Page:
Protecting Your Investment in Your Automotive Window Film – Tint Tech Can Help

There are steps you can take to help prevent your tint from fading.  Though most modern films come with a warranty somewhere between three years and a lifetime for the durability and colorfastness of the tint, you can minimize the possibility of damage by doing the following:

  • Keep your car out of the sun as much as possible. If you needed an incentive to clear out your garage, then park your vehicle where it will not be exposed to UV radiation to reduce the amount of light the tint is exposed to, and to extend the life of the product.  A carport or awning will help serve the same purpose and is better than nothing at protecting the tint film.
  • Do not use harsh or abrasive cleaners on the insides of your windows. Chemical or mechanical surfactants will shorten the life of your tint considerably. Some compounds will even hasten the fading or color change of the tint by directly breaking down the plastic of the film.
  • Review your warranty.  If your tint comes with a warranty from the manufacturer or installer, keep the paperwork in a safe place so that if you do start to notice fading, peeling, purpling, or other signs that your tint is starting to fail, you can make use of the guarantees offered to you at the time of purchase.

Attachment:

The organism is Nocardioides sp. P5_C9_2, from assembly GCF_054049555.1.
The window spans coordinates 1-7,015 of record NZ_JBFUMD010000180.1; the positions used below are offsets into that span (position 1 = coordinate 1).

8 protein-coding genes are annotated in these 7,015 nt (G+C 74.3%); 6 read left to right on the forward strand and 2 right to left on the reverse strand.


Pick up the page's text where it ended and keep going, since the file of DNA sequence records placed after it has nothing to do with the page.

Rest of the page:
So, there you have it.  A list of reasons why tint fails, and a good set of to-do items to make sure that your tint job won’t be the proverbial car driving on the road with the peeling, purple, bubbling window tint.  For the best results, call the professionals at Tint Tech.  You can reach us at 1-403-968-8468, or if you fill out our online contact form.

Car Window Tining Specialtist

Car Glass Tinting: What to Look for In the Finished Job

So, you decided to get the windows tinted on your car.  You looked into all the local vendors, learned more than you probably wanted to about visible light transmission, researched what areas of your car your state will allow you to tint, and decided how far you wanted to follow the rules.

Perhaps you went to Calgary’s premier car glass tinting shopTint Tech – to get the windows tinted.  Now you ask yourself – “how do I know that I got my money’s worth from the shop?”  While we at Tint Tech guarantee all our work, you still want to make sure the auto tint was done right the first time – no matter where you get your car glass tinting done.

Here is a helpful checklist to make sure that your car glass tinting is top notch.

Step 1 – Check the Heat Transmission